It is noble for city cheerleaders to remain positive when talking about redefining Detroit, as they are inclined to do. Even more noble is to first realistically assess the scope of the decline.
Perhaps more than any other major city, Detroit neighborhoods are generally seen as uninviting, inhospitable and perilously plagued by “underclass” behavior that is characterized by bad attitudes and bad manners.
Residents are subjected to offensive piles of uncollected trash, tires and debris that blight the landscape. Downtown streets are littered with vacant, pre-depression architectural relics in the latter stages of decomposition. The city’s arteries are lined with derelict, ugly, abandoned buildings – aging and ghostly vestiges of a once-thriving business class.
Code violations kill the aesthetic of the community. Because the city fails to properly monitor and maintain thousands of abandoned buildings it owns, these structures pose a threat to the city’s recovery by lowering property values. Many are contaminated eyesores that attract vandals, open dumping and other illegal activities.
So why is this happening?
There is a theory among some social psychologists that community neglect is ritualistically wedded in a kind of perverted sequence. Commonly known as the “Broken Windows” theory, it suggests that people are more apt to exhibit destructive behavior in neighborhoods that appear to be unwatched and uncared for.
The theory goes something like this: If a broken window in a building is not quickly repaired, the rest of the windows will be broken in short order. Just one unrepaired window sends the message that no one gives a hoot, so more broken windows won’t concern or hurt anyone.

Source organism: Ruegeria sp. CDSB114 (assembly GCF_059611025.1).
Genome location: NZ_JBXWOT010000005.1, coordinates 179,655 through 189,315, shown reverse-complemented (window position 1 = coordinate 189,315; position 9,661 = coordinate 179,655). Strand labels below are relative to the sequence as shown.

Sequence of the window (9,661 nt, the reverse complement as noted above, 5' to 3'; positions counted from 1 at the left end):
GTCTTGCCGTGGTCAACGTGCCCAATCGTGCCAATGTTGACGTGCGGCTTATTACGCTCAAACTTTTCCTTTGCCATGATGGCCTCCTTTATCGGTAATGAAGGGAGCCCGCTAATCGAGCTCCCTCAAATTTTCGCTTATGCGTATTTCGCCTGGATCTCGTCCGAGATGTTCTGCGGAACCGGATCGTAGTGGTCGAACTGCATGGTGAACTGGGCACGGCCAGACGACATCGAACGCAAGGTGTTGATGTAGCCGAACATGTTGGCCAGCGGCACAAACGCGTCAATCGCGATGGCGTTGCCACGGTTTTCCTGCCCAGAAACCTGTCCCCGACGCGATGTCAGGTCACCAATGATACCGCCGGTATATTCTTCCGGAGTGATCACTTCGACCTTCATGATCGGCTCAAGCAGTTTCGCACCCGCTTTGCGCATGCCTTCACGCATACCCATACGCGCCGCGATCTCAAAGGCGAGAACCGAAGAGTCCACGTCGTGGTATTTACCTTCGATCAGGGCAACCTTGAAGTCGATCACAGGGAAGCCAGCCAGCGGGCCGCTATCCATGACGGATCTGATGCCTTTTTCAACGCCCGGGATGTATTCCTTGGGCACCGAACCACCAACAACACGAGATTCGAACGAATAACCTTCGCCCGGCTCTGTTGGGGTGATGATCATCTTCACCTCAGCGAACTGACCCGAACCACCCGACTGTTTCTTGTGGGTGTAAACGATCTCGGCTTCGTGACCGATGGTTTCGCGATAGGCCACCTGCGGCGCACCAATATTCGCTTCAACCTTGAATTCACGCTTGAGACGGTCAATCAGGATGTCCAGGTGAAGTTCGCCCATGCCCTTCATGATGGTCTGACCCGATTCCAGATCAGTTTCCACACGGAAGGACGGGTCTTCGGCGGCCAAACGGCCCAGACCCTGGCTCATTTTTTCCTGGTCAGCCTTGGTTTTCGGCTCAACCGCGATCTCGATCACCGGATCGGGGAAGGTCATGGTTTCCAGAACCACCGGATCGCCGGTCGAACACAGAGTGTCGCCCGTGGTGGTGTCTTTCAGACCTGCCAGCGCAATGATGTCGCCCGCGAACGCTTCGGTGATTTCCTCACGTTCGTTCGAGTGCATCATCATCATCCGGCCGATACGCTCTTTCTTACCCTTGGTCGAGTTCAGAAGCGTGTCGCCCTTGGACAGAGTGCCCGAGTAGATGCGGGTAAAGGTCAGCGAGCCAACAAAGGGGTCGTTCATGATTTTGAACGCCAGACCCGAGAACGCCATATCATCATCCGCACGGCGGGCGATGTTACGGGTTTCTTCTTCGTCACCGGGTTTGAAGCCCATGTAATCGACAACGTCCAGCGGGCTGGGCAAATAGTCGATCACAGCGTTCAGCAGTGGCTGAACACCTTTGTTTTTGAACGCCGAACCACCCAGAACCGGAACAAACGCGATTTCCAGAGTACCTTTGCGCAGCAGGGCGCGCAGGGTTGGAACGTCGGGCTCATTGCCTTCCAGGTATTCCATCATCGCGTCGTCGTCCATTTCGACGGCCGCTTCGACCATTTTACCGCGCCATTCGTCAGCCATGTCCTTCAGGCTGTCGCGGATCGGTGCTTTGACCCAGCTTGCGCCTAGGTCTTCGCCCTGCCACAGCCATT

Perceptions affect reality. Unattended damaged property does become fair game for people out for fun or plunder. Even the appearance of social disorganization is a predictor that a marginal neighborhood is on the verge of becoming a breeding ground for property defacement, vandalism and abandonment.
It occurs when adults stop admonishing unruly, raucous children, who engage in more graffiti and other damage. Neighbors lose patience; families move out and litter accumulates. Existing buildings are turned into empty ruins.
It is now big business, for example, for thieves to strip unoccupied, sometimes occupied homes and buildings, taking the bricks, furnaces and the kitchen sink. Shady junkyard dealers abet thieves that plunder and cannibalize equipment and transmission lines for copper and other metals that fetch a high price.
Urban decay is not new. But what is happening today is different in at least two important respects from what occurred 60 to 70 years ago. Back then, Detroiters didn’t have the money or transportation to flee neighborhood problems. Nonetheless, blight and crime had a kind of built-in self-correcting mechanism: the resolve of residents to reassert control over their environment. Although lacking the means to escape the various forms of disorder, people possessed a determination to take back the streets.
Today, flight from the city has become rather easy for all but the poorest of the poor. The remaining “underclass” has little appreciation for community cohesion, so it unwittingly fuels and expedites a permanent out-migration from the city.
It may not be possible to suppress this devastating epidemic and fix — literally and metaphorically –the city’s broken windows. The city simply can’t afford to tear down vacant buildings in numbers that keep pace with the rate of abandonment.
So we bear witness to an irreversible transformation that will strip away all memories of a city where people once proudly wanted to live. Unfortunately, that is one of the consequences of allowing stable neighborhoods to disintegrate into oblivion.